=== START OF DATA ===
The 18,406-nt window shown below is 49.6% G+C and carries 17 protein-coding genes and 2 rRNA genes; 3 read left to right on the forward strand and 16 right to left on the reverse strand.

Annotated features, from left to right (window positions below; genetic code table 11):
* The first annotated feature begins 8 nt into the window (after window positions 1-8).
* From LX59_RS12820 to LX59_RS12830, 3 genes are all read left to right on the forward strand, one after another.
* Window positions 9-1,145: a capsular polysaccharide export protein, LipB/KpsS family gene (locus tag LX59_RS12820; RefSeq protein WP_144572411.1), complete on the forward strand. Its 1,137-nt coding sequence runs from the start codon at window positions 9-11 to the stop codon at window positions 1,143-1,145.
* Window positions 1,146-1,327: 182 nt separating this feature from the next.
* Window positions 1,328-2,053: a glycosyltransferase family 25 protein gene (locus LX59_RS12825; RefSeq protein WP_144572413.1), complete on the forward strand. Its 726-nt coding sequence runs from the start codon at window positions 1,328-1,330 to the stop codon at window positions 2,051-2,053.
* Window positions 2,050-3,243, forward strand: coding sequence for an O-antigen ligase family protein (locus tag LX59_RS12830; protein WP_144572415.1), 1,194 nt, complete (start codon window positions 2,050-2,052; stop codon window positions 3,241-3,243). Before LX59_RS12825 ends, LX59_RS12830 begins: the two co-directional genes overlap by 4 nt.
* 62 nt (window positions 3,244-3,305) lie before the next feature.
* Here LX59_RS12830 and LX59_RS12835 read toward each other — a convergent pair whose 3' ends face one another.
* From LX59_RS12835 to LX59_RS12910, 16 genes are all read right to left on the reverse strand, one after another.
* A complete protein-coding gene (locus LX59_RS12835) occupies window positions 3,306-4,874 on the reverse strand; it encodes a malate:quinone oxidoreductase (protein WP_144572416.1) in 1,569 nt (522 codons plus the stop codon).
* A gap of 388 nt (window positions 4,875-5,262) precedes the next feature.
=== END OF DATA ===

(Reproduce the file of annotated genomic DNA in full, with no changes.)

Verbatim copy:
The 18,406-nt window shown below is 49.6% G+C and carries 17 protein-coding genes and 2 rRNA genes; 3 read left to right on the forward strand and 16 right to left on the reverse strand.

Annotated features, from left to right (window positions below; genetic code table 11):
* The first annotated feature begins 8 nt into the window (after window positions 1-8).
* From LX59_RS12820 to LX59_RS12830, 3 genes are all read left to right on the forward strand, one after another.
* Window positions 9-1,145: a capsular polysaccharide export protein, LipB/KpsS family gene (locus tag LX59_RS12820; RefSeq protein WP_144572411.1), complete on the forward strand. Its 1,137-nt coding sequence runs from the start codon at window positions 9-11 to the stop codon at window positions 1,143-1,145.
* Window positions 1,146-1,327: 182 nt separating this feature from the next.
* Window positions 1,328-2,053: a glycosyltransferase family 25 protein gene (locus LX59_RS12825; RefSeq protein WP_144572413.1), complete on the forward strand. Its 726-nt coding sequence runs from the start codon at window positions 1,328-1,330 to the stop codon at window positions 2,051-2,053.
* Window positions 2,050-3,243, forward strand: coding sequence for an O-antigen ligase family protein (locus tag LX59_RS12830; protein WP_144572415.1), 1,194 nt, complete (start codon window positions 2,050-2,052; stop codon window positions 3,241-3,243). Before LX59_RS12825 ends, LX59_RS12830 begins: the two co-directional genes overlap by 4 nt.
* 62 nt (window positions 3,244-3,305) lie before the next feature.
* Here LX59_RS12830 and LX59_RS12835 read toward each other — a convergent pair whose 3' ends face one another.
* From LX59_RS12835 to LX59_RS12910, 16 genes are all read right to left on the reverse strand, one after another.
* A complete protein-coding gene (locus LX59_RS12835) occupies window positions 3,306-4,874 on the reverse strand; it encodes a malate:quinone oxidoreductase (protein WP_144572416.1) in 1,569 nt (522 codons plus the stop codon).
* A gap of 388 nt (window positions 4,875-5,262) precedes the next feature.